Monday, January 07, 2008

No Country for Old Men / **** (R)

Sheriff Ed Tom Bell: Tommy Lee Jones
Anton Chigurh: Javier Bardem
Llewelyn Moss: Josh Brolin
Carla Jean Moss: Kelly Macdonald
Carson Wells: Woody Harrelson

Miramax Films and Paramount Vantage present a film written and directed by Joel and Ethan Coen. Based on the novel by Cormac McCarthy. Running time: 122 min. Rated R (for strong graphic violence and some language).

In the opening moments of Joel and Ethan Coen’s adaptation of novelist Cormac McCarthy’s “No Country for Old Men,” you hear the rough-edged voice of Tommy Lee Jones explaining what it meant to be a Texas sheriff in the “old days.” He takes great pride in the fact that both he and his father sheriffed towns of their own at the same time, and he mentions that some of the “old timers” didn’t even have to wear guns. His voice is familiar and comforting. His matter-of-fact delivery almost hides the unique poetry of a yarn spun by a man wise only in what he knows but with the particular flavor of a great playwright. It tastes good to hear his words.

Then you see the actions of a bad man. He is Anton Chigurh (sounds almost like “sugar”), and you can tell he is a killer just by looking at him. This fact is undisputable long before you hear the cold chill of his subtly accented baritone voice. When he kills a sheriff’s deputy on the floor of a police station, you’re reminded of how the Coen Brothers can capture the most unique images and make them seem as natural as the rising sun. But other than this, you will barely even notice that you are watching a film at all. For the next two hours you are transported entirely into the Coen Brothers’ world, where the characters and situations are as unique as a fingerprint and yet as real as the feel of your bed covers as you pull them up each morning, convincing yourself that you are just keeping warm instead of delaying the inevitability getting up and starting the day.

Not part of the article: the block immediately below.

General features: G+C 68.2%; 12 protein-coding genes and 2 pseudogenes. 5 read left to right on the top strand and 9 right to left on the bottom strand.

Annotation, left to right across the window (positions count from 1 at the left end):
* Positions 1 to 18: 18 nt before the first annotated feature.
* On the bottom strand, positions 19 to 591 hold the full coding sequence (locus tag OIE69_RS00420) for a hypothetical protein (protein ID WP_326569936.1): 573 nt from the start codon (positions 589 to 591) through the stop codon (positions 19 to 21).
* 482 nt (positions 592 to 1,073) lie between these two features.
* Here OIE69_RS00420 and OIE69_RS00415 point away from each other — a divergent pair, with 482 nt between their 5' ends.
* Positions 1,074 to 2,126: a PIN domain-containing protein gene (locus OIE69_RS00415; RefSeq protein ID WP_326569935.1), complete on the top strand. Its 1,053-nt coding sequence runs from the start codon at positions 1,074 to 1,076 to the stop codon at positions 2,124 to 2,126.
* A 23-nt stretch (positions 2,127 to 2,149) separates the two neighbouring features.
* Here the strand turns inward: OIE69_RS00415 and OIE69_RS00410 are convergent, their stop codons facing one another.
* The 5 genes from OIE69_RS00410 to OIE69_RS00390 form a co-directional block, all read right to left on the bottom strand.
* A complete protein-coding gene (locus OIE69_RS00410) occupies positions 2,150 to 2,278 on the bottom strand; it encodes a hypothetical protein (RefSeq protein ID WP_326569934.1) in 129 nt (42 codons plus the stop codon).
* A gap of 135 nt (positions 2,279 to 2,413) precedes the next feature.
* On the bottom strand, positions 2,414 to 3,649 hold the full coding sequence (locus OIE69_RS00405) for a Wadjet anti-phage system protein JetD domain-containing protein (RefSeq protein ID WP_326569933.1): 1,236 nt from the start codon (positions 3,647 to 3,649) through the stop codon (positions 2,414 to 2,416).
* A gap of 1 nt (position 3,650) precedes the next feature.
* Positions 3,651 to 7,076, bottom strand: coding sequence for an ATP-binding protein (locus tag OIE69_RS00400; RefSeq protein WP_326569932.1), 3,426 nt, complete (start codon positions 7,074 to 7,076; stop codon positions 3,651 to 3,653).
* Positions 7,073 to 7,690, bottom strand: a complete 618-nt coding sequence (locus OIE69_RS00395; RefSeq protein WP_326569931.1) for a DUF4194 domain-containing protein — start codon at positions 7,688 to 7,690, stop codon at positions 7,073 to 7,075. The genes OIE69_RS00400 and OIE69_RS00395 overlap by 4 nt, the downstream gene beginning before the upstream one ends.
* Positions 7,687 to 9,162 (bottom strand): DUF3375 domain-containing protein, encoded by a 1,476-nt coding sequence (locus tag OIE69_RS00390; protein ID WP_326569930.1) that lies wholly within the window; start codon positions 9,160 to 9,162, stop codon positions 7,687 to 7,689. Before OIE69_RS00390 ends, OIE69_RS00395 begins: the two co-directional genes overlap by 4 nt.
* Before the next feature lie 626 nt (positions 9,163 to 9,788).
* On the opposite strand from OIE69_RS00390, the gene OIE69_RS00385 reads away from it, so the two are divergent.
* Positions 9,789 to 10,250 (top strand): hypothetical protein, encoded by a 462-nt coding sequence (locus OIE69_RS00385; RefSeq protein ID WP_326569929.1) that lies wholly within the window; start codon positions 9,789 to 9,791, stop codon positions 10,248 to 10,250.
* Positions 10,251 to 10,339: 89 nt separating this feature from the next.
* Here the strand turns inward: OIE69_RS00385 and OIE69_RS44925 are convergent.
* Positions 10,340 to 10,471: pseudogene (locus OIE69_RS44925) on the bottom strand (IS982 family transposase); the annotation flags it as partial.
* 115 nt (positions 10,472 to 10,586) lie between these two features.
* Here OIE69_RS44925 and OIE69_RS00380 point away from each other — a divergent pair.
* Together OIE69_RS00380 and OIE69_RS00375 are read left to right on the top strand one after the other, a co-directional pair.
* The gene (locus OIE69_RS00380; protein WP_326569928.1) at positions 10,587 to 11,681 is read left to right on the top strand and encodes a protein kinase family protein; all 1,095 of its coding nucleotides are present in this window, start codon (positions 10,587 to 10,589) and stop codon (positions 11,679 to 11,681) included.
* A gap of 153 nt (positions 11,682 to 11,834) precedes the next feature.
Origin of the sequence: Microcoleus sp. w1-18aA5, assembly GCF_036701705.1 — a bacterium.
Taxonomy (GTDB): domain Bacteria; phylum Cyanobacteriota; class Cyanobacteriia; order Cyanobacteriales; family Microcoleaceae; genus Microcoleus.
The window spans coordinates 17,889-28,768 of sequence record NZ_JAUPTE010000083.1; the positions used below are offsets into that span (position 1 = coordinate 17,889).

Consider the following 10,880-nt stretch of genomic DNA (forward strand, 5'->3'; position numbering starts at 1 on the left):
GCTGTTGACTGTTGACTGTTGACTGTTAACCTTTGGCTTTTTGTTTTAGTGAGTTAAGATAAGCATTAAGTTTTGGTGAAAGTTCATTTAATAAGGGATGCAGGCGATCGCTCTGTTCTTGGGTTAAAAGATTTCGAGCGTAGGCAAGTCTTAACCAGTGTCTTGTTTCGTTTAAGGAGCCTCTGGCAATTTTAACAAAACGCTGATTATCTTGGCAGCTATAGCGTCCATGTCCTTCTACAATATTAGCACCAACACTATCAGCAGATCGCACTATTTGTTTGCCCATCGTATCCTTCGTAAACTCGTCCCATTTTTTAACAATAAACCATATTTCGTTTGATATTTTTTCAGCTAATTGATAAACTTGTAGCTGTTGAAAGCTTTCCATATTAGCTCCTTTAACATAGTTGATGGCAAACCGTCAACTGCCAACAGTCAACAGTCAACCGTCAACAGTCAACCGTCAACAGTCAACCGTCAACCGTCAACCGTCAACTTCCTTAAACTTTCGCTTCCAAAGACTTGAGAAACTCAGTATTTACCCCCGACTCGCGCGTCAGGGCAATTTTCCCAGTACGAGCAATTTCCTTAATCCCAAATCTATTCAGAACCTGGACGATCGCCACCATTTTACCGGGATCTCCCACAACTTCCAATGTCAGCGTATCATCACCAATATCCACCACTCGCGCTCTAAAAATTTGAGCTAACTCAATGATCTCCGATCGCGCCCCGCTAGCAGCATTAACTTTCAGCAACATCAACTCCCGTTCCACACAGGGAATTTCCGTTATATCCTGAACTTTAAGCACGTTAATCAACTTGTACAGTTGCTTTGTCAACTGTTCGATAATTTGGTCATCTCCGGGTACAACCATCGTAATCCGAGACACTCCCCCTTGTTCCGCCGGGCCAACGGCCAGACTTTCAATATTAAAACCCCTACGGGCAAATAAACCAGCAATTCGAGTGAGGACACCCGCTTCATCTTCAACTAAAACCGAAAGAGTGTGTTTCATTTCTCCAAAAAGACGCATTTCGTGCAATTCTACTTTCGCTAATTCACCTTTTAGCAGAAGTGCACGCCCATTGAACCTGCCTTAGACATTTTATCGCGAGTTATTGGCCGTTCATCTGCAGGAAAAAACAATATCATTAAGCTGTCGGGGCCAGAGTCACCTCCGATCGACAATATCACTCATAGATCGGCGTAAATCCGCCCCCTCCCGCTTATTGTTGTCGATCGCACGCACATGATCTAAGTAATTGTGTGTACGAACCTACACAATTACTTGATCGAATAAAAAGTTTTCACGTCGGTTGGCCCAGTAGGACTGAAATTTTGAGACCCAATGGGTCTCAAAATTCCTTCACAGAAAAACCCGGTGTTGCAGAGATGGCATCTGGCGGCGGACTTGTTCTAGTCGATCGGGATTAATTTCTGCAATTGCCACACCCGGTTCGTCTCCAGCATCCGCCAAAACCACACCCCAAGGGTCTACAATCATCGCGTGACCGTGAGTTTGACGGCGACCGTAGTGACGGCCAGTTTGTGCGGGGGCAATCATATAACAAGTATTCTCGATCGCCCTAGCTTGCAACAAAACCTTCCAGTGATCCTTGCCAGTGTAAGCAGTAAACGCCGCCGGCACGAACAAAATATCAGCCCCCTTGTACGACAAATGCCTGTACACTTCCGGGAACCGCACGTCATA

Josh Brolin plays Llewelyn Moss, a man who stumbles onto the aftermath of a drug deal gone bad and quite consciously convinces himself that taking a satchel full of money from the scene is an act he can get away with. You see the events unfold naturally, not quite knowing at first what connects Moss to the sheriff and the killer. Crime and punishment surely factor into it, but there aren’t the pressures of typical story structure bearing down on the plot. Expectations are elminated and you’re allowed to just observe what happens, never thinking there is anything to be done to stop these events from unfolding.

Sure, you can make guesses as to who might end up killing who and how, but you never once feel anything must or even might play out according to your own predictions. This makes Jones’s sheriff the closest to you as you evaluate what you are seeing like a police officer would, trying to make some sense of it even though you’ve already seen who dunnit and how. It is the why that is elusive and yet just as important as the how. There are times when you know exactly how things are going to go down because the Coen’s take their time, but even then the events fascinate you.

In some ways you are like the killer Chigurh because the deliberate pace of the film lets you observe so dispassionately you can relate to his simple, if immoral, code. And then sudden rationality slams into you like an unseen car at an intersection, and you realize any philosophy, let alone any action, can be rationalized. This makes it easy to understand Llewelyn’s ill-advised actions. He finds the satchel, tries to be safe about it and is only taking it from immoral people anyway. That gives him as much right to it as anyone. Plus Llewelyn is the guy who can stir your blood. He carries all your anxiety and tension. When he is being chased by a pit bull, you are telling him to fire his weapon long before he’s able to.

Visually you witness a beautiful and stark Texas landscape, a world where borders between two countries are insignificant. Llewelyn can’t escape from his destiny or his plain dumb luck. There is no difference between the two here. Yet the beauty of the world is still striking. Is life this dreary and bright at once? It is fairly humorless, but not without its ironies. And you realize it is the codes we live by that define our lives while the beautiful world around merely observes.

There is commentary about our world that can be drawn from the story of these men, but much more interesting is the story itself and the way it unfolds. There is a sense here that nothing matters. Certainly the sheriff’s conclusions bring him at least half way to that sentiment, although the efforts are important. Somehow, though, this brand of nihilism never becomes overly oppressive. And you know that there are skills in spinning a yarn that don’t necessarily involve placing the audience directly in the action, but can be achieved detached from the story with careful management of images, pacing, character development and a story that doesn’t impose itself upon its individual elements. This is filmmaking at its finest.

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